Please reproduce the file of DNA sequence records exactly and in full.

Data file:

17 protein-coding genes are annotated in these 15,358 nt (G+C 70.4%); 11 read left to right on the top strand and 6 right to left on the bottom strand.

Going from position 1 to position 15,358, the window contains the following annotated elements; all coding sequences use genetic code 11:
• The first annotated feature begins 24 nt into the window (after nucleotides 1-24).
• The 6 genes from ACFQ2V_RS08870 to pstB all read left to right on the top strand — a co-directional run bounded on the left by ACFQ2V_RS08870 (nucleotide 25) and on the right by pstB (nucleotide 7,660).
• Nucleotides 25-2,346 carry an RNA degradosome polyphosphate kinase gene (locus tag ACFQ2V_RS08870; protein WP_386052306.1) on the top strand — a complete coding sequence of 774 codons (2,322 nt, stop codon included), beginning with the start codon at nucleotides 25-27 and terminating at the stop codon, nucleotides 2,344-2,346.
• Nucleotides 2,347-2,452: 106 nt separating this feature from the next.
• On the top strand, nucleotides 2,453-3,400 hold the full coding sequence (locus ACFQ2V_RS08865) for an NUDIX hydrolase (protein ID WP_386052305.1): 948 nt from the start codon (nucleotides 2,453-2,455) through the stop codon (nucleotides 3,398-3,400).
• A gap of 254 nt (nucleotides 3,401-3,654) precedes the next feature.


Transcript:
17 protein-coding genes are annotated in these 15,358 nt (G+C 70.4%); 11 read left to right on the top strand and 6 right to left on the bottom strand.

Going from position 1 to position 15,358, the window contains the following annotated elements; all coding sequences use genetic code 11:
• The first annotated feature begins 24 nt into the window (after nucleotides 1-24).
• The 6 genes from ACFQ2V_RS08870 to pstB all read left to right on the top strand — a co-directional run bounded on the left by ACFQ2V_RS08870 (nucleotide 25) and on the right by pstB (nucleotide 7,660).
• Nucleotides 25-2,346 carry an RNA degradosome polyphosphate kinase gene (locus tag ACFQ2V_RS08870; protein WP_386052306.1) on the top strand — a complete coding sequence of 774 codons (2,322 nt, stop codon included), beginning with the start codon at nucleotides 25-27 and terminating at the stop codon, nucleotides 2,344-2,346.
• Nucleotides 2,347-2,452: 106 nt separating this feature from the next.
• On the top strand, nucleotides 2,453-3,400 hold the full coding sequence (locus ACFQ2V_RS08865) for an NUDIX hydrolase (protein ID WP_386052305.1): 948 nt from the start codon (nucleotides 2,453-2,455) through the stop codon (nucleotides 3,398-3,400).
• A gap of 254 nt (nucleotides 3,401-3,654) precedes the next feature.